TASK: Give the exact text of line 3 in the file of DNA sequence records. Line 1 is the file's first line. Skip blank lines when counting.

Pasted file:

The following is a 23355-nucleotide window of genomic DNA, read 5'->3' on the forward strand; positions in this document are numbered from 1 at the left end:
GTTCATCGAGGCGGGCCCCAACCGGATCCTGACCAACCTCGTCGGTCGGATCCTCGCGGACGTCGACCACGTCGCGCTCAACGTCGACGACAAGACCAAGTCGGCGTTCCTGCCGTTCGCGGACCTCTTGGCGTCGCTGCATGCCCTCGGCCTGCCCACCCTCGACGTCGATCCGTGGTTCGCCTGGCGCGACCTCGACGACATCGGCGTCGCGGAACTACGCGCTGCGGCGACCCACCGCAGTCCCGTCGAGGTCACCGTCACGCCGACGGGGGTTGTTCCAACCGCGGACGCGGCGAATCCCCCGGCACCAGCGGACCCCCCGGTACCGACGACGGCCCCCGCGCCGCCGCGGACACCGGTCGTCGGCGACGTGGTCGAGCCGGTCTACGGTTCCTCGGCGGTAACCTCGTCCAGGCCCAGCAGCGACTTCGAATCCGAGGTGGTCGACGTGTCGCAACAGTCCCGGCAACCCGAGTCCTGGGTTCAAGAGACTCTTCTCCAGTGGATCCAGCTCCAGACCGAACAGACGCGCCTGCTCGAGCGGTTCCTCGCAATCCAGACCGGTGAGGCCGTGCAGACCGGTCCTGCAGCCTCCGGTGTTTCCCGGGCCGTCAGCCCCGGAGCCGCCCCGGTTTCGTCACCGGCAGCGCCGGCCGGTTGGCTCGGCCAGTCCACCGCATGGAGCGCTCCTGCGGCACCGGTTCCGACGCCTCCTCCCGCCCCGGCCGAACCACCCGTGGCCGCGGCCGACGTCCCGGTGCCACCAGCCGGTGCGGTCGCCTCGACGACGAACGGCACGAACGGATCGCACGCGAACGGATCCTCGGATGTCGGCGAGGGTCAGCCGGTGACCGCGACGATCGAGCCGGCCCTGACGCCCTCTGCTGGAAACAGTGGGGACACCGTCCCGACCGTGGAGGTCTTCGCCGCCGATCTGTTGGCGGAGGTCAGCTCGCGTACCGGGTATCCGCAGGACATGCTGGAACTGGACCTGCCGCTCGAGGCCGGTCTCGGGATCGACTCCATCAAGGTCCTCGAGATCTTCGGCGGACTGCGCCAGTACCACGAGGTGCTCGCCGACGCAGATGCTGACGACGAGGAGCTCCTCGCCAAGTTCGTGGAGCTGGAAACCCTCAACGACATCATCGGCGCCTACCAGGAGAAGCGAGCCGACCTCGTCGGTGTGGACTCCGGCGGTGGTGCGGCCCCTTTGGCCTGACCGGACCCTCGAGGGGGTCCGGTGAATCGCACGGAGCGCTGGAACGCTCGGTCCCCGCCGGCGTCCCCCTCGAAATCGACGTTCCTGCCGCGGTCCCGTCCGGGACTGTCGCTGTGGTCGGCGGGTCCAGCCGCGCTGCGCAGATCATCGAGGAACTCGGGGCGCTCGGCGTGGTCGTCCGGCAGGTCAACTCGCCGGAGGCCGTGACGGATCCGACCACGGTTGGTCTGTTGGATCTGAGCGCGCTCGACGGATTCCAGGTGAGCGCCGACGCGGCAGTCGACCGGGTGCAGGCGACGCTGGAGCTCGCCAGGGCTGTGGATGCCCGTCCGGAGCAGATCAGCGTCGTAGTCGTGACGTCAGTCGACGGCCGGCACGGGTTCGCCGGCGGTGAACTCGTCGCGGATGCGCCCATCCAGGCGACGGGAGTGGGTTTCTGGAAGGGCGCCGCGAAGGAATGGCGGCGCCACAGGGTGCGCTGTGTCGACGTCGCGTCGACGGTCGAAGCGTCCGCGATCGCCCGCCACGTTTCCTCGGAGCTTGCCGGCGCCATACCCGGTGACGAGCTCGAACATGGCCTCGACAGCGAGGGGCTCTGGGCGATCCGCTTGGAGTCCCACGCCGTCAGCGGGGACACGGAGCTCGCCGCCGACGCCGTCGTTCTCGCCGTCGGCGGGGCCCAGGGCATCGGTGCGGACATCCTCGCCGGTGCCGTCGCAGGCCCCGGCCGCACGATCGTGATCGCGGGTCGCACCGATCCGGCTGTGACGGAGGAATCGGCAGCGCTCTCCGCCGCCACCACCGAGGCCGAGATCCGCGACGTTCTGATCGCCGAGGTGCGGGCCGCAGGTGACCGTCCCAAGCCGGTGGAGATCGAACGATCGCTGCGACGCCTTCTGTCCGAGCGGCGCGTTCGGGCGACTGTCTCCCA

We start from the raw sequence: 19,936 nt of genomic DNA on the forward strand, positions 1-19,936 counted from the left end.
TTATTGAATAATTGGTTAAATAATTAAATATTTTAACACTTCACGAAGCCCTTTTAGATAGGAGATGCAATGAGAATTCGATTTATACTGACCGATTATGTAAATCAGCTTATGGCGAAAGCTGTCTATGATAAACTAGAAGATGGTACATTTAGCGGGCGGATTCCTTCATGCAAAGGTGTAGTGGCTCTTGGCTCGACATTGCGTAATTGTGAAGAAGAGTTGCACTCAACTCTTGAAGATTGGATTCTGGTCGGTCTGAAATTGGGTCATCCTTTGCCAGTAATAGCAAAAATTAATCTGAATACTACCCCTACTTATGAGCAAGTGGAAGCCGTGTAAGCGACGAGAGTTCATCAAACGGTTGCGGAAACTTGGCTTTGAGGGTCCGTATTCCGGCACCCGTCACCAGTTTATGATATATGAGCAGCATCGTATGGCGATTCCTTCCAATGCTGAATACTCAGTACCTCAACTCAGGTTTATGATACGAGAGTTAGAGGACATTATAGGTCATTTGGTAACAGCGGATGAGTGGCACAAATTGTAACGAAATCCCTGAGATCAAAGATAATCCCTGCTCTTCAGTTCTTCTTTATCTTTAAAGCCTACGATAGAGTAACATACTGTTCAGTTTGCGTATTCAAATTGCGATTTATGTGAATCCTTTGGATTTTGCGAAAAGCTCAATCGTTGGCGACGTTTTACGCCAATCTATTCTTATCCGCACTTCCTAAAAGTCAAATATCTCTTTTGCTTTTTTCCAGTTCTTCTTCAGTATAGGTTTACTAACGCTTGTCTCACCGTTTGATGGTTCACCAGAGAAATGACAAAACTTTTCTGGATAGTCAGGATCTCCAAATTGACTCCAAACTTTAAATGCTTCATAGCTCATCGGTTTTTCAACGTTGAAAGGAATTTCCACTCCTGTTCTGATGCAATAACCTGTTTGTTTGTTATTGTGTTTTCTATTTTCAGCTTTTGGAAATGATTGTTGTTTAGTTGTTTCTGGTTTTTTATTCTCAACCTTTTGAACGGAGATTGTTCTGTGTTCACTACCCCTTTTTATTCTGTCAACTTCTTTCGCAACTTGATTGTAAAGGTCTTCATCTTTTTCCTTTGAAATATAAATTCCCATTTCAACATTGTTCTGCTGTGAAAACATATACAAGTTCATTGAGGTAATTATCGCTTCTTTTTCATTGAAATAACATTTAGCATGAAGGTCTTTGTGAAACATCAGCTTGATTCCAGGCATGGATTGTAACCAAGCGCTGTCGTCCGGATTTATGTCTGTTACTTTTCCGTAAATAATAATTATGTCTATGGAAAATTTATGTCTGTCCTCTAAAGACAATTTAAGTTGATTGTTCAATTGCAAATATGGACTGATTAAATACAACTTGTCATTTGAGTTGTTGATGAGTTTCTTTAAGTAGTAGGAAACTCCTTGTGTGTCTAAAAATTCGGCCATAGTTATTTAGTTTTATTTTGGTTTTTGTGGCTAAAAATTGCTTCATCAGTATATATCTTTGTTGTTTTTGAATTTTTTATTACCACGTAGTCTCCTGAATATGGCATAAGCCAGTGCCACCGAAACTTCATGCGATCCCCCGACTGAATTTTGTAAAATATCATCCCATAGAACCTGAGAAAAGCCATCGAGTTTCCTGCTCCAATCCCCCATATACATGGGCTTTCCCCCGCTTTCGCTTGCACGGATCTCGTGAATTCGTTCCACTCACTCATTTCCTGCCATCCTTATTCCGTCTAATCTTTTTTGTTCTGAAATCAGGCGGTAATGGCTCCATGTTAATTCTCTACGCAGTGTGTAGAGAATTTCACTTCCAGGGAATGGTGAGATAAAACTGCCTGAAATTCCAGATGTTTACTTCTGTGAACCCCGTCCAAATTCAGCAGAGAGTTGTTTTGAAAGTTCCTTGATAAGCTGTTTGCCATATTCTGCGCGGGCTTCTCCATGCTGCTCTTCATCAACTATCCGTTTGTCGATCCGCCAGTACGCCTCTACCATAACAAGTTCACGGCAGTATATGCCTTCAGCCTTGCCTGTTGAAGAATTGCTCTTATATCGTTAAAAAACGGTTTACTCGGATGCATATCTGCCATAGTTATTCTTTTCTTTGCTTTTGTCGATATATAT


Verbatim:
We start from the raw sequence: 19,936 nt of genomic DNA on the forward strand, positions 1-19,936 counted from the left end.